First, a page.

Marine debris moves with the winds and ocean currents, sometimes far from its origin. In the north Pacific Ocean, a marine debris “hot spot” known as the Subtropical Convergence Zone (STCZ) concentrates debris. Debris accumulates in this area because surface waters come together, driven by winds. This hot spot shifts southward over the Hawaiian Archipelago during winter months, carrying with it debris from around the Pacific Ocean. Source: NOAA

Much of the plastic that ends up in the ocean becomes part of the swirling mess of plastic garbage that gets caught up in one of the ocean’s gyres—huge areas of the ocean with circular, rotating currents that allow marine debris to concentrate and accumulate. By some accounts, the North Pacific Gyre is larger than the state of Texas. One study found that in this area, the concentration of plastic outweighs the concentration of zooplankton (tiny animals that form the base of the ocean’s food web) by six times!

Plastic does degrade in the ocean, but instead of biodegrading like an apple core does in your compost pile, where microorganisms digest the solid material into sugars and nutrients that plants can use again, a plastic bag will photodegrade. This process of degradation alone releases a myriad of chemicals that can interfere with hormone function, cause obesity and cancer, and diminish fertility in animals and people. As the sun beats down on plastic scraps, the bonds between the building blocks of plastic—known as polymers—begin to crack. But unlike the digested pieces of apple, nothing in nature has evolved a way to make use of these increasingly small bits of plastic. So no matter how small the pieces get, they’re still essentially plastic and never fully go away.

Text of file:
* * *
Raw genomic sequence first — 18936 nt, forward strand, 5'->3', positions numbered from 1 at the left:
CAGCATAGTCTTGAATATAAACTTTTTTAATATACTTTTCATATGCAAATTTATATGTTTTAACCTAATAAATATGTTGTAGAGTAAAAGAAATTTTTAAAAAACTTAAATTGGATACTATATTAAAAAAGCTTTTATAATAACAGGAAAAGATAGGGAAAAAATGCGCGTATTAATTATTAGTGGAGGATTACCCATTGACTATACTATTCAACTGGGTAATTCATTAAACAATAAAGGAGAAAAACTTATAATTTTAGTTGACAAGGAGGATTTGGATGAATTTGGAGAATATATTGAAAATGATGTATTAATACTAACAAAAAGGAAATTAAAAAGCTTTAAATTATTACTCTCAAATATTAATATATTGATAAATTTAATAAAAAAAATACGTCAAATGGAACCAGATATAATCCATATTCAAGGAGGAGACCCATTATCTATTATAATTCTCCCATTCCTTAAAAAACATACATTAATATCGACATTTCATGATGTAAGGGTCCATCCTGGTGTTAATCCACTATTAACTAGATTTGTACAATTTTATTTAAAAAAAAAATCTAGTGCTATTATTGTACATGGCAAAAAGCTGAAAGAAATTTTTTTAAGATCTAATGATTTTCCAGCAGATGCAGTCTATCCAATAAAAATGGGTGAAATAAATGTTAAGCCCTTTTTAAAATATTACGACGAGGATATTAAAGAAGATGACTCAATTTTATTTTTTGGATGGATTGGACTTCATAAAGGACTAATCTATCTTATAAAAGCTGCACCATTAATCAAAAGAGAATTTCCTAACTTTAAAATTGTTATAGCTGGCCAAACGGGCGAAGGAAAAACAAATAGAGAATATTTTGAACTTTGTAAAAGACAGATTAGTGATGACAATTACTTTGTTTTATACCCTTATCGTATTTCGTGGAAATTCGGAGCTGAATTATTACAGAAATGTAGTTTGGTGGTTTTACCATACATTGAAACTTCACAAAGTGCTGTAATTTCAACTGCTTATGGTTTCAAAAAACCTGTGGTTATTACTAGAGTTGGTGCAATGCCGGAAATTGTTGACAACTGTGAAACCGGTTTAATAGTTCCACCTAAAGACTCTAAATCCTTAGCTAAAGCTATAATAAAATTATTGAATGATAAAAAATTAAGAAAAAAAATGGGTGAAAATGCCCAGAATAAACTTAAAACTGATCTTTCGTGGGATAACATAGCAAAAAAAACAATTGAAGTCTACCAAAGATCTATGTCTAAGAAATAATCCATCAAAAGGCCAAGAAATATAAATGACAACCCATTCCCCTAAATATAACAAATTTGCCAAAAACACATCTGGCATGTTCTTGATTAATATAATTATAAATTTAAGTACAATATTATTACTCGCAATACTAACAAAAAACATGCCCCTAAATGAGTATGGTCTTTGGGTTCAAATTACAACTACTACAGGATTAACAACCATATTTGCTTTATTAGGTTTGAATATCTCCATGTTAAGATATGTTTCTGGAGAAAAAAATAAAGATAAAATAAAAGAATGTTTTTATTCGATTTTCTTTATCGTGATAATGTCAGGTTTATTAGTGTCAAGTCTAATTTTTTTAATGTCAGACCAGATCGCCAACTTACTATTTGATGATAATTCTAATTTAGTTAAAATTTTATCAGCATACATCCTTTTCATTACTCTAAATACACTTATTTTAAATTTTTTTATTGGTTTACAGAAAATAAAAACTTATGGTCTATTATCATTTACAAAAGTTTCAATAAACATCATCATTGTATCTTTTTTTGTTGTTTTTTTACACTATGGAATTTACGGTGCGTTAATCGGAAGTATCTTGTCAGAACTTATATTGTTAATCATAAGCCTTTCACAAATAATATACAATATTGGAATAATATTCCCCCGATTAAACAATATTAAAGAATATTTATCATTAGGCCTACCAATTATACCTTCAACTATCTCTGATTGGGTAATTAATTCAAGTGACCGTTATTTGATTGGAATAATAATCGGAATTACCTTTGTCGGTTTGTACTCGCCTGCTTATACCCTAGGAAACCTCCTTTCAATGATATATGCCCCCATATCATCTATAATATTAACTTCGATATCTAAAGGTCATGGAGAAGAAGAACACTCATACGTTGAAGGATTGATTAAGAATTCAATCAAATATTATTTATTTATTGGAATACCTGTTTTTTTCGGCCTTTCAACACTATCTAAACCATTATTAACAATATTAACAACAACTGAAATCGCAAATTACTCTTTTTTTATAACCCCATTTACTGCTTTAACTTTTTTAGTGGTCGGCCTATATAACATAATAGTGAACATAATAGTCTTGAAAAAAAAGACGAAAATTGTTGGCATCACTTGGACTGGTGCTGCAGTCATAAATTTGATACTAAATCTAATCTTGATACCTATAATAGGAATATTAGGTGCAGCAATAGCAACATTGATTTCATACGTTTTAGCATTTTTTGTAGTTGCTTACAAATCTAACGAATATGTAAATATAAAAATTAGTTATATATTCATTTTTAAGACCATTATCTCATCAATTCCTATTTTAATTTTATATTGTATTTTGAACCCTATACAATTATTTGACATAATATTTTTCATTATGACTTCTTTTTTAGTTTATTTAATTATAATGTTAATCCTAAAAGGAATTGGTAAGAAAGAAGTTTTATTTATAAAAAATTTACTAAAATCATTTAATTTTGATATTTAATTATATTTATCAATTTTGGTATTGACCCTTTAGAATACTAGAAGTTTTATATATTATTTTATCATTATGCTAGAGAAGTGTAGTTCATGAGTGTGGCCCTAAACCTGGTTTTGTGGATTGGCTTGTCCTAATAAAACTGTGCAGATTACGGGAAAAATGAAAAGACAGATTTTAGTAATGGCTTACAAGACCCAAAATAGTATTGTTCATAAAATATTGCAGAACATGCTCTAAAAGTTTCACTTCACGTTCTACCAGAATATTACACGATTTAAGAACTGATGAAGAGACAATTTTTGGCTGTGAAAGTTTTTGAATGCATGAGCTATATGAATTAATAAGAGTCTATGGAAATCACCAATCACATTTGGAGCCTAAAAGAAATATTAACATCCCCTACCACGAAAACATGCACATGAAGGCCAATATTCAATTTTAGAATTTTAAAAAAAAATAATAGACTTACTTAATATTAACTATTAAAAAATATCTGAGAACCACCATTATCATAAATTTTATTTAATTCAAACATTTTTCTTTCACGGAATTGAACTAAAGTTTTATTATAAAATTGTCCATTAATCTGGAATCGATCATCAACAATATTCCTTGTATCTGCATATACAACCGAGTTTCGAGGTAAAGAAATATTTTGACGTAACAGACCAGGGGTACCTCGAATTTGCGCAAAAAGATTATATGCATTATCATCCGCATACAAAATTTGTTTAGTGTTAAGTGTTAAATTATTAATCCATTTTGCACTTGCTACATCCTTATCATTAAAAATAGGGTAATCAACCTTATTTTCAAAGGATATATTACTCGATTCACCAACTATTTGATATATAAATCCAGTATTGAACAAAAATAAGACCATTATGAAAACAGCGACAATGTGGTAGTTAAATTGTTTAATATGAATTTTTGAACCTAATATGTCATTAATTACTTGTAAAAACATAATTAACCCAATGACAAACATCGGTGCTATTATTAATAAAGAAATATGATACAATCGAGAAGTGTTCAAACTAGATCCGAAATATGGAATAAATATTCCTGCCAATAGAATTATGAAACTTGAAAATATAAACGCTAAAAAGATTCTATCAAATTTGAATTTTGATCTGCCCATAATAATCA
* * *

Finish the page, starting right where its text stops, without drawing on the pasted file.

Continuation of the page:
In fact, these pieces can get so small that zooplankton, like the fish and birds that sit higher on the food chain, also fill up on plastic. Aside from providing no nutritional value, these plastic fragments also attract toxins found in the water column. Human-made chemicals like the insecticide DDT and PCBs used to make plastics stubbornly hang around in the environment, decades after their use was banned. Because of the way plastics are formed—long chains of carbon and hydrogen usually from petroleum—they attract these persistent chemicals, so when an animal ingests a piece of plastic, it’s getting a wafer of indigestible material laced with chemicals that can throw a wrench in the way its body works. These chemicals work their way up the food chain through a process known as bioaccumulation, stored in the fat of ocean dwellers and becoming more and more concentrated at each step. At the top, predators like killer whales are saddled with such high levels of chemicals that their bodies could be classified as toxic waste.

That brings us to how plastics are made. Most of the plastic bags made in the United States come from petroleum products other than oil, typically byproducts of natural gas refining. But the same cannot be said for bags made elsewhere, which may be made from the earth’s dwindling supply of crude oil. However it’s made, plastic manufacturing requires a lot of energy. Researchers at the Pacific Institute estimated that it takes the equivalent of 17 million barrels of oil to make the nearly 50 billion plastic water bottles used every year in the United States. While that may not seem like a lot when we consume almost 20 million barrels a day in this country, 17 million barrels of oil is enough to keep about 436,000 cars on the road for a year.